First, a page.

Enjoy unlimited access: just £1 for 12 weeks

Subscribe now

When contacted by ATG, a spokesman for the British Museum said: “We support any efforts to protect elephants and to curb the illegal trade and export of ivory, but we are also clear that this should not include antique ivory works of art.

“There is no public benefit in restricting the display or movement of ivory works of art made before 1947 and legislation should not extend to cover actions carried out before that date.”

The V&A said it will still consider acquiring “objects dating prior to 1947 featuring or made from ivory where there is a strong link to the collection and within relevant regulations and guidelines”.

Also contacted by ATG, dealer Philip Mould, TV presenter Alan Titchmarsh, historian David Starkey and former English Heritage chief executive Simon Thurley defended the right to own and trade historic artefacts containing ivory.

“We want to stop the slaughter of elephants but some of the greatest artworks in the world contain ivory. We need to have guarantees that pre-1947 ivory can be traded,” said Thurley.

In a three-hour debate in parliament on February 6, a number of MPs asked the government to implement a total ban on trading ivory.

North Shrophire MP Owen Paterson, a former environment secretary, said: “Do not tell me that we are going to bring the antiques trade to its knees if we limit the trade in items containing ivory in a measured and sensible manner.”

But the call for an uncompromising approach was not universal.

Junior environment minister Therese Coffey warned against taking “symbolic action” in the pursuit of the “shared goal of ending poaching and saving elephants”.

“The kind of assessment we will need to make is how prohibiting the sale of a 17th century ivory carving would prevent the poaching of elephants today,” she said. “We must make sure our rules are robust and proportionate and will achieve the aim of ending the poaching of elephants.”

South Antrim MP Danny Kinahan and Kensington & Chelsea MP Victoria Borwick were among those MPs at the debate who spoke up for museums and antiques dealers who own and sell antiques containing ivory.

The Department for Environment, Food and Rural Affairs has yet to give a specific date for its consultation survey, but said it will be “published shortly”. 

Antique Ivory Debate

Philip Mould, art and antiques dealer and TV presenter:

 “As an active conservationist, nothing could be more welcome to me than an initiative to save one of our most charismatic animals from a relentless road to extinction. But not dissimilar sensibilities apply to the proposal that antique ivory should become outlawed too.

“A ban on the heinous trade in poached ivory should not mean that a thousand years of culture and history be outlawed with it. In our areas of specialisation – portraiture – it is particularly poignant.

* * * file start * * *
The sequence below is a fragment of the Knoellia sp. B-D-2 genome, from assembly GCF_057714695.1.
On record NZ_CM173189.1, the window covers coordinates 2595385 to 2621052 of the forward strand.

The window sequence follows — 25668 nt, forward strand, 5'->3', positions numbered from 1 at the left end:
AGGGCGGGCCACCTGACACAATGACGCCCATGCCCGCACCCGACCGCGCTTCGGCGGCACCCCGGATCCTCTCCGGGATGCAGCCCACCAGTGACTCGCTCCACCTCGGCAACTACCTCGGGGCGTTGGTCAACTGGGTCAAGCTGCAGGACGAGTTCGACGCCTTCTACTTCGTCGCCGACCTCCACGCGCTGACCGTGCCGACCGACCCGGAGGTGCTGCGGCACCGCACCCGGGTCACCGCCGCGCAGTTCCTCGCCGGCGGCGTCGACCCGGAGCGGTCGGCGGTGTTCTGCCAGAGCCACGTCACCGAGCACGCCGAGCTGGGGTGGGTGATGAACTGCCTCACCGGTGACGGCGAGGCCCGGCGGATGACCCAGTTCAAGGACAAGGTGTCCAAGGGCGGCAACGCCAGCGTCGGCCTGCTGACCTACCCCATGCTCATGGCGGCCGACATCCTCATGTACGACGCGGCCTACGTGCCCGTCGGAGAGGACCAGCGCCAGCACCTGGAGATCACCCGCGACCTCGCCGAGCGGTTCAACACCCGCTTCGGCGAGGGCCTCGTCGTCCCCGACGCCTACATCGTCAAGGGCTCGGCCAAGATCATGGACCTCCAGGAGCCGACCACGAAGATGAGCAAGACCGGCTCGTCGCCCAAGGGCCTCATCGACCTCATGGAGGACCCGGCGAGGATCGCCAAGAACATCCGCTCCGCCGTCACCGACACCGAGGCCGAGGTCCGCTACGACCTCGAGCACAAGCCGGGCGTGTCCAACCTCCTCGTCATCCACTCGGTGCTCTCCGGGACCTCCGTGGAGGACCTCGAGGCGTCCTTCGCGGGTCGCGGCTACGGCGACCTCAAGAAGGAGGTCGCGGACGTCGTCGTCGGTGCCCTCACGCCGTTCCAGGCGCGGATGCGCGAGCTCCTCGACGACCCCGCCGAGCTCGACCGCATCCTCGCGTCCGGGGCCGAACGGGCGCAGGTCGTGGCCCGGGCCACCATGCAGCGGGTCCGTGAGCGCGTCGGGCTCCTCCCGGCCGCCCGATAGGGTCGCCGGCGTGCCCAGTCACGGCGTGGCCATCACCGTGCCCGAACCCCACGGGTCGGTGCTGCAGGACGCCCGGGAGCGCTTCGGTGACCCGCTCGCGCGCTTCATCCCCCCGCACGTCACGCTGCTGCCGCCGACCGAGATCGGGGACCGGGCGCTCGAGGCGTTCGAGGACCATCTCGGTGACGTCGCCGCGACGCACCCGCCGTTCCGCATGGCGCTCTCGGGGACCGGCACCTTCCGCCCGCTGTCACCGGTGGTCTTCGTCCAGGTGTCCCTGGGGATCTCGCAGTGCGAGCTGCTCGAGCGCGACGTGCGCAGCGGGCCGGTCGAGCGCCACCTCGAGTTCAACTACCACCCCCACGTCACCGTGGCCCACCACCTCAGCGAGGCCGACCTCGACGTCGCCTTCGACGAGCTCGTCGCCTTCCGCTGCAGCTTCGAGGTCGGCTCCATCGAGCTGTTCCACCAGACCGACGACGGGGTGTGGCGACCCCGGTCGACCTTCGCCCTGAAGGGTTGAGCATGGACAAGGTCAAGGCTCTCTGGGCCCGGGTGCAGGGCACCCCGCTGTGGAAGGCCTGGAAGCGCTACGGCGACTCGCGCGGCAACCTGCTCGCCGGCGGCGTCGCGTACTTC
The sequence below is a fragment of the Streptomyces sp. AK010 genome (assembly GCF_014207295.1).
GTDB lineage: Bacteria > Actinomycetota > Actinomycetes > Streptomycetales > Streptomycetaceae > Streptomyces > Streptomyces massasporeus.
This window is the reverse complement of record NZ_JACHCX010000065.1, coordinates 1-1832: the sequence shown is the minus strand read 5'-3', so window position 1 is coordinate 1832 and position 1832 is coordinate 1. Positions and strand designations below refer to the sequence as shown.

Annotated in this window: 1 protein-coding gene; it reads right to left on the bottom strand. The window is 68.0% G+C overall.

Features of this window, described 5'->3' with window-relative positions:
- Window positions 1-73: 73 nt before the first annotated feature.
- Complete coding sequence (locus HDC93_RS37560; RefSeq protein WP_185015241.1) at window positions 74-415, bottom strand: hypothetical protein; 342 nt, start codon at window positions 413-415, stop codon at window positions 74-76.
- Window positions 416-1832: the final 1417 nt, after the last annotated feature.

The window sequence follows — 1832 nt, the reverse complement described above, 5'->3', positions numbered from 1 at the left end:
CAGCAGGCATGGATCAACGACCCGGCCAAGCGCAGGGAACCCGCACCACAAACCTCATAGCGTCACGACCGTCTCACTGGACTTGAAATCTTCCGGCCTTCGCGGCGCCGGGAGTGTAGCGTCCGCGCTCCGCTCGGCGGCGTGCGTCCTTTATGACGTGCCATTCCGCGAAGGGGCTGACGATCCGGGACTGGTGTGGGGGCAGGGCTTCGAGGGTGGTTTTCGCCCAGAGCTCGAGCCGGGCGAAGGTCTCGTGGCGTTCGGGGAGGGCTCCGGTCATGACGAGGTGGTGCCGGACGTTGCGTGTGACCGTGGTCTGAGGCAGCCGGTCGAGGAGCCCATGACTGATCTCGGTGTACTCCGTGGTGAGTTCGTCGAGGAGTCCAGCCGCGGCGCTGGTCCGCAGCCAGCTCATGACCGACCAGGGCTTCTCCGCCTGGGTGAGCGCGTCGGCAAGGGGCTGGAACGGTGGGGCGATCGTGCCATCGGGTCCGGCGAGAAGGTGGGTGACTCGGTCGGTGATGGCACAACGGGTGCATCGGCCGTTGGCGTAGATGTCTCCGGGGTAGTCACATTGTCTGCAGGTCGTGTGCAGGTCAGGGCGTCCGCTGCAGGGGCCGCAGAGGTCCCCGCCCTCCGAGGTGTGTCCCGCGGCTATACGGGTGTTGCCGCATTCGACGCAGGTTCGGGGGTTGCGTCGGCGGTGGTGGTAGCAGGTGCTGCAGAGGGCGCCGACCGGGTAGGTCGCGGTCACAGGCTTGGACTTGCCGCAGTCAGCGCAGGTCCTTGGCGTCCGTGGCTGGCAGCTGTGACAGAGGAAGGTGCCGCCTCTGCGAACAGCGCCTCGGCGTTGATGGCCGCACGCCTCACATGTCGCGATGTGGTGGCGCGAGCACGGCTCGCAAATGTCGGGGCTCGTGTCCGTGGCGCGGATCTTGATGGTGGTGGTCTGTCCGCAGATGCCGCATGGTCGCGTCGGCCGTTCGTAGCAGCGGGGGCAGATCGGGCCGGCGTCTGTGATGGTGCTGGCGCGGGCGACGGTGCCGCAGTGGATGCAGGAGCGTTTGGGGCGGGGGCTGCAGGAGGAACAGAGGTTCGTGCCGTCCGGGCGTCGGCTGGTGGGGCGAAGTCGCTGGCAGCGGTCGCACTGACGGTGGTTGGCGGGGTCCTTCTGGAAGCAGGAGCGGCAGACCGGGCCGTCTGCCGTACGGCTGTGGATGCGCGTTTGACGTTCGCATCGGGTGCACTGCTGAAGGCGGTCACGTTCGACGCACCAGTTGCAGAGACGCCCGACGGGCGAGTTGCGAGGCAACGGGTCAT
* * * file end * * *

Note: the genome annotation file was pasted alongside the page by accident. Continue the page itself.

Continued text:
“The thought that, say, some of our most emotive miniature portraits of Nelson, Byron and the young Queen Victoria become persona non grata – artworks of shame for which there is no market – is up there with book-burning and recent cultural vengeance meted out on the buildings of ancient Syria.”

Historian David Starkey said:

By trying to preserve one wondrous, rare and elegant thing, the elephant, we are in danger of threatening other wondrous, rare and elegant objects.

If these objects cease to be tradable they lose their value and will end up being destroyed. This is one of the largest threats to the preservation of Western decorative arts. It would be cultural vandalism.

TV presenter Alan Titchmarsh said:

“I would not for one moment argue with a ban on the trading of ‘modern’ ivory which has a direct and disastrous effect on threatened wildlife. However, there is nothing to be gained by destroying works of art which were created in a less enlightened age.

“In doing so we are robbing our descendants of fine works of art and craftsmanship whose very existence informs us not only of the past but reminds us of how far we have travelled in our approach to conservation.”

Simon Thurley, former chief executive of English Heritage, said:

“Of course the slaughter of elephants is revolting and must be stopped. But this trend for countries to outdo each other [by] zero tolerance is monstrous. This is not a black and white issue.

“We want to stop the slaughter of elephants but some of the greatest artworks in the world contain ivory. We need to have guarantees that pre-1947 ivory can be traded. Without the trade these items will have no value as museums will not be able to add to their collections.”